Pity that poor house to the right, with its old lot razed almost entirely away.

189 - 195 are at the far left of the picture.

Nos. 189 - 95, like all the properties on the north side of the block, directly abut expressway traffic. As you can see here.

Right around the corner from Brooklyn's Park Avenue, these are today's million-dollar locations.
And talking of corners, stores at the south-east corner of Fourth & 16th have been empty for some time, and the north-west corner business (briefly Country Boys) remains closed. I'm sure some of those visionary developers have plans for them.

Wednesday, February 25, 2015

On 8th Street

Here's another back-house.  This one's on 8th Street, between Fifth & Fourth, and there's a similar back-house two doors up. I imagine there was originally a third one in between the two.  The front houses on this strip of the block are wooden and the rear houses appear to be brick.

You don't get to see much of them from the street, but a rental ad gives a good view.  You can see it here.  This block has an astonishing architectural mix, from wooden and brick rowhouses, and the beautiful old ink factory (apartments today), commercial back lots to 9th street businesses, walk-up apartment buildings, the St Thomas Aquinas church, and a host of modern & pricey townhouses and apartment buildings of mixed aesthetic charm.  In just this block you can see a busy timeline of an area's development.  It's also about the farthest north in the Slope where you will see this kind of mix.  Yes, there are wooden houses scattered among blocks to the north and east, but most of these are tucked in among late nineteenth & early twentieth century planned development of brick & brownstone townhouse, and apartment building.  What people think of as classic Park Slope. Head south, west of Seventh & it's a more mixed architectural bag.  It's been a target of developer mayhem in the last decade or so, but to me it has more far more character and historical complexity.  And it's been home for a long time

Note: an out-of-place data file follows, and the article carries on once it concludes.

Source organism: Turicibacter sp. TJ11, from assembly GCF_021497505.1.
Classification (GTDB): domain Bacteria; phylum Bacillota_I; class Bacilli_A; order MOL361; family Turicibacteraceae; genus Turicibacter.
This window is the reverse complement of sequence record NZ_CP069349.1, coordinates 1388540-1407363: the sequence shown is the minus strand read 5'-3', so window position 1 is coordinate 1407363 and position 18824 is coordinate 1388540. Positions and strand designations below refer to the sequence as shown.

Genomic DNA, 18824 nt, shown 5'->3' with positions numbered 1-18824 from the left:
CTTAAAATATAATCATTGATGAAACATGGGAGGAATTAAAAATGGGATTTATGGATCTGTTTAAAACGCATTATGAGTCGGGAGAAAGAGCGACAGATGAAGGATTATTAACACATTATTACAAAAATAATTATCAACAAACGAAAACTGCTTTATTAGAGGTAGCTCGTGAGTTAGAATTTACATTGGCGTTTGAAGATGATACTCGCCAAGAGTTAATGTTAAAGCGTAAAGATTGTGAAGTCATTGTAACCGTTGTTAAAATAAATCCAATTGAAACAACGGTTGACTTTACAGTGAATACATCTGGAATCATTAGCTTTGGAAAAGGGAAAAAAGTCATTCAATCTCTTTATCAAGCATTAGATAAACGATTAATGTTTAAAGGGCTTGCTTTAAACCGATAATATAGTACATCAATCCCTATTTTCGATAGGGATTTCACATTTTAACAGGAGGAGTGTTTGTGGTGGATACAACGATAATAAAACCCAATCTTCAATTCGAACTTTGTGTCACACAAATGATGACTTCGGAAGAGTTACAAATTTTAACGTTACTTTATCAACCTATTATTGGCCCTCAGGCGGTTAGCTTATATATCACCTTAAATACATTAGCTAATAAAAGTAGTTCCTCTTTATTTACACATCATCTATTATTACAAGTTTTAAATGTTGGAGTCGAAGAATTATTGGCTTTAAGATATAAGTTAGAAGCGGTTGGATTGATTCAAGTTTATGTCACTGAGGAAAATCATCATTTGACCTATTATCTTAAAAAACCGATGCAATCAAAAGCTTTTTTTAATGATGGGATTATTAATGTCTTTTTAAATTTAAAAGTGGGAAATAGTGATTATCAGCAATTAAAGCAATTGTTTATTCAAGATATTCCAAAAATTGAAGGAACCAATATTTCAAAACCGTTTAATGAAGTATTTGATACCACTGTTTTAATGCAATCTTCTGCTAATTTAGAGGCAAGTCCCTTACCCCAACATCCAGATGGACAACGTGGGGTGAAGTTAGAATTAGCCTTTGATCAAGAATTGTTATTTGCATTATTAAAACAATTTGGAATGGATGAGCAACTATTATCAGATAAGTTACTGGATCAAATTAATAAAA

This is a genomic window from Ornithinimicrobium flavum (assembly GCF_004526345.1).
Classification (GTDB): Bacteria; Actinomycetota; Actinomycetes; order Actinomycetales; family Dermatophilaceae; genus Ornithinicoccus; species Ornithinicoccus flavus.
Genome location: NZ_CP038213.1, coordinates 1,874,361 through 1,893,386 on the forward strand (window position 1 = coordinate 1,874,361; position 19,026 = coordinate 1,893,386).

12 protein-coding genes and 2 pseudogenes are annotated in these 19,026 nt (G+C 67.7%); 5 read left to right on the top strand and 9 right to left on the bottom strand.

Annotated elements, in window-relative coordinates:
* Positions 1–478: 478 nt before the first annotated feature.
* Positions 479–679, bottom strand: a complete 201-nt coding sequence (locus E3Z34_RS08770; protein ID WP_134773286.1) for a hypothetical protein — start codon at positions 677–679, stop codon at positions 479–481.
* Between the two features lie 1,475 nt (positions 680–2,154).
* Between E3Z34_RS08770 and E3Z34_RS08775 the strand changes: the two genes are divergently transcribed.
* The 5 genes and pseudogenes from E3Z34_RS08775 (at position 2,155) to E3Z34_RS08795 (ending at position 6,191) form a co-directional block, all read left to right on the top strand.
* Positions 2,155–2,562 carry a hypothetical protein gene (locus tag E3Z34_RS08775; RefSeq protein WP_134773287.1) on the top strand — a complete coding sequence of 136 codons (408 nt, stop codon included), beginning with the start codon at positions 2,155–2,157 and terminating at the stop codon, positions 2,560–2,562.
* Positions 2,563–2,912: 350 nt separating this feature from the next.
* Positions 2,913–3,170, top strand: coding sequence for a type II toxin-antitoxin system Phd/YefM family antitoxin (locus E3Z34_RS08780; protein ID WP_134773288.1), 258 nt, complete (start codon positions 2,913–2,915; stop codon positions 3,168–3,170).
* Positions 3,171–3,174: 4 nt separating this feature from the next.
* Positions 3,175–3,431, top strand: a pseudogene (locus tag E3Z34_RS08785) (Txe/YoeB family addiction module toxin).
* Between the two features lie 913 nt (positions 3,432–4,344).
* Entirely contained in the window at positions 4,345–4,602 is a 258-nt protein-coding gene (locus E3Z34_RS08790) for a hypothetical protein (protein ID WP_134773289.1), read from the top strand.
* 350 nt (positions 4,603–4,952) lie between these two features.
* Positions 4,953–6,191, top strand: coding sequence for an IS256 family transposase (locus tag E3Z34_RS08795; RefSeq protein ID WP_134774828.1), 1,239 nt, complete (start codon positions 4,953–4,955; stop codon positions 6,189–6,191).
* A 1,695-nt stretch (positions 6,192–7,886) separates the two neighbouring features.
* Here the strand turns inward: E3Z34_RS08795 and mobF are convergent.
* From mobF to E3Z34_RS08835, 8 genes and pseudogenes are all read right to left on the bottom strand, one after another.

If I had the skill and the time, I'd like to use the Sanborn maps to catalog the back-houses that once existed between 8th, say, and 36th, and find out how many are still standing.

Tuesday, February 24, 2015

Another Demolition

Back in November the owners of 198-204 19th Street filed development plans for a 22-unit apartment building on the property.

The five-story building will pack 22 units into nearly 15,000 square feet of net residential space, for an average unit size of just 680 square feet – surely rentals (three on the ground floor, six on floors two and three, five on the fourth floor, and two at the penthouse level)... 
The 19th Street project is set to include 12 parking spaces (one more than required by zoning) in an open area at ground level, though the contextual zoning will require that the parking area be tucked behind the building.
... The strange 75-foot-wide property (which had four structures containing seven housing units, for which a demolition permit was filed in September) has not yet been officially sold to the developer.. (NY YIMBY)

While the demolition of the three remaining buildings on the site was approved, plans for the new apartment building were not.  As of last month the buildings to be demolished were boarded up and awaiting their fate.  Today I noticed that plans were recently approved (2/18) for the demolition of two buildings (front & rear) at the adjacent 196 19th.  The owner of 196 is listed as a David Pedram (Eshokol Development Corp.), and the owner of 198 is listed as Hadi Pedram (Atomic Contracting) .  The owners share the same business address.  196 was transferred as a life estate deed in September '14, but David Pedram's name does not appear on the document.  

I expect that any resubmitted building plans will take the extra space at 196 into account.

Buildings at the 198-204 site waiting to be torn down (January, 2015)

In truth I've become a little obsessed with this group of buildings, which in today's market fall into a category you could call expendable vernacular.  They might not mean much to preservationists, and are as far away from the world of landmarked brownstones a few blocks north-west as you can imagine, but to my mind they're just as important a piece of the neighborhood's history.




In the Google pics above, 196 is the partially-obscured house to the far right.  Here's another 2014 shot from farther down the block.

Sunday, February 22, 2015

Open House